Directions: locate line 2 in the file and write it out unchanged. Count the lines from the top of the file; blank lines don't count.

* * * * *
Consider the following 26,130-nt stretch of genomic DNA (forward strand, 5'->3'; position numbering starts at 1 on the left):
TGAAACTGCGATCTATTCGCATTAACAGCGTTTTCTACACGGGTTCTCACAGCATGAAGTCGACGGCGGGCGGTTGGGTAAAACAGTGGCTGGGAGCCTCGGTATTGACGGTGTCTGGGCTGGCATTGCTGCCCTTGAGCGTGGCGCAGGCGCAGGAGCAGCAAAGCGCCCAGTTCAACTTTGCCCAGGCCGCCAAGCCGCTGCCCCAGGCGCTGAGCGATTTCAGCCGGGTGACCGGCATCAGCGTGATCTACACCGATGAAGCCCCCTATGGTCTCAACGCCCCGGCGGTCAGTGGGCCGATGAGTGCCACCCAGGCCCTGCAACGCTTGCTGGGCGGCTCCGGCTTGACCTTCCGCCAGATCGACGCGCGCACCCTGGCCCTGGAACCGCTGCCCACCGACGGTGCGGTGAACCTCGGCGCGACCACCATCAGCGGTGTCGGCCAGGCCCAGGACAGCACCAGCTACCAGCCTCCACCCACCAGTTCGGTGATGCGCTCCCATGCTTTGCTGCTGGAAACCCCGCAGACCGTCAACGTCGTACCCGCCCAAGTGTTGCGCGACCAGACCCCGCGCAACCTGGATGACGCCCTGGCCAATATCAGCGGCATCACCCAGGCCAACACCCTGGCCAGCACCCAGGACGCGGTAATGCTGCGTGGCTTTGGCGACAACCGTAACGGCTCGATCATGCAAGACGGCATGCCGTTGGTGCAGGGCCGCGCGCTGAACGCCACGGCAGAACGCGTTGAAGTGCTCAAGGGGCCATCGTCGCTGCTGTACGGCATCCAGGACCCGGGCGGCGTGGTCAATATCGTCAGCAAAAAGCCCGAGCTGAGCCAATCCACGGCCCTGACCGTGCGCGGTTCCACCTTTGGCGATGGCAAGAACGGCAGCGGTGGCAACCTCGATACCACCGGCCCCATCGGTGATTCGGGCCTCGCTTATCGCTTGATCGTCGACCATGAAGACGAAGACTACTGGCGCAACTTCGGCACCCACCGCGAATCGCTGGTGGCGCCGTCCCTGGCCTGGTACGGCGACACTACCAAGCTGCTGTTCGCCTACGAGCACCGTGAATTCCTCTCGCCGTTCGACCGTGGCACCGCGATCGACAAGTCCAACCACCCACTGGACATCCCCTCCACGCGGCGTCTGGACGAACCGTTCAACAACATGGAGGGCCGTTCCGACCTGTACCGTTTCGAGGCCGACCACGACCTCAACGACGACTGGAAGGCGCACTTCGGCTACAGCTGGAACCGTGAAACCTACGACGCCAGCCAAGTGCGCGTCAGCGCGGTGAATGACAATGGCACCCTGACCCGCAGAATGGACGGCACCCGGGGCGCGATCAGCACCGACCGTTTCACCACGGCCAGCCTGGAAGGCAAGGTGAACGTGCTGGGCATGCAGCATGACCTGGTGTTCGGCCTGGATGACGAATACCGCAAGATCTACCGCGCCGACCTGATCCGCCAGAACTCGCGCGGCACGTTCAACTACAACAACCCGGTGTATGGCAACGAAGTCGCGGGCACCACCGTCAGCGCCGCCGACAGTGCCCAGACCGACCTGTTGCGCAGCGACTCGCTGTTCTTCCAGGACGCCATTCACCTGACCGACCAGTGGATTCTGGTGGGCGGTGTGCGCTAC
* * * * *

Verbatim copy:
TGAAACTGCGATCTATTCGCATTAACAGCGTTTTCTACACGGGTTCTCACAGCATGAAGTCGACGGCGGGCGGTTGGGTAAAACAGTGGCTGGGAGCCTCGGTATTGACGGTGTCTGGGCTGGCATTGCTGCCCTTGAGCGTGGCGCAGGCGCAGGAGCAGCAAAGCGCCCAGTTCAACTTTGCCCAGGCCGCCAAGCCGCTGCCCCAGGCGCTGAGCGATTTCAGCCGGGTGACCGGCATCAGCGTGATCTACACCGATGAAGCCCCCTATGGTCTCAACGCCCCGGCGGTCAGTGGGCCGATGAGTGCCACCCAGGCCCTGCAACGCTTGCTGGGCGGCTCCGGCTTGACCTTCCGCCAGATCGACGCGCGCACCCTGGCCCTGGAACCGCTGCCCACCGACGGTGCGGTGAACCTCGGCGCGACCACCATCAGCGGTGTCGGCCAGGCCCAGGACAGCACCAGCTACCAGCCTCCACCCACCAGTTCGGTGATGCGCTCCCATGCTTTGCTGCTGGAAACCCCGCAGACCGTCAACGTCGTACCCGCCCAAGTGTTGCGCGACCAGACCCCGCGCAACCTGGATGACGCCCTGGCCAATATCAGCGGCATCACCCAGGCCAACACCCTGGCCAGCACCCAGGACGCGGTAATGCTGCGTGGCTTTGGCGACAACCGTAACGGCTCGATCATGCAAGACGGCATGCCGTTGGTGCAGGGCCGCGCGCTGAACGCCACGGCAGAACGCGTTGAAGTGCTCAAGGGGCCATCGTCGCTGCTGTACGGCATCCAGGACCCGGGCGGCGTGGTCAATATCGTCAGCAAAAAGCCCGAGCTGAGCCAATCCACGGCCCTGACCGTGCGCGGTTCCACCTTTGGCGATGGCAAGAACGGCAGCGGTGGCAACCTCGATACCACCGGCCCCATCGGTGATTCGGGCCTCGCTTATCGCTTGATCGTCGACCATGAAGACGAAGACTACTGGCGCAACTTCGGCACCCACCGCGAATCGCTGGTGGCGCCGTCCCTGGCCTGGTACGGCGACACTACCAAGCTGCTGTTCGCCTACGAGCACCGTGAATTCCTCTCGCCGTTCGACCGTGGCACCGCGATCGACAAGTCCAACCACCCACTGGACATCCCCTCCACGCGGCGTCTGGACGAACCGTTCAACAACATGGAGGGCCGTTCCGACCTGTACCGTTTCGAGGCCGACCACGACCTCAACGACGACTGGAAGGCGCACTTCGGCTACAGCTGGAACCGTGAAACCTACGACGCCAGCCAAGTGCGCGTCAGCGCGGTGAATGACAATGGCACCCTGACCCGCAGAATGGACGGCACCCGGGGCGCGATCAGCACCGACCGTTTCACCACGGCCAGCCTGGAAGGCAAGGTGAACGTGCTGGGCATGCAGCATGACCTGGTGTTCGGCCTGGATGACGAATACCGCAAGATCTACCGCGCCGACCTGATCCGCCAGAACTCGCGCGGCACGTTCAACTACAACAACCCGGTGTATGGCAACGAAGTCGCGGGCACCACCGTCAGCGCCGCCGACAGTGCCCAGACCGACCTGTTGCGCAGCGACTCGCTGTTCTTCCAGGACGCCATTCACCTGACCGACCAGTGGATTCTGGTGGGCGGTGTGCGCTAC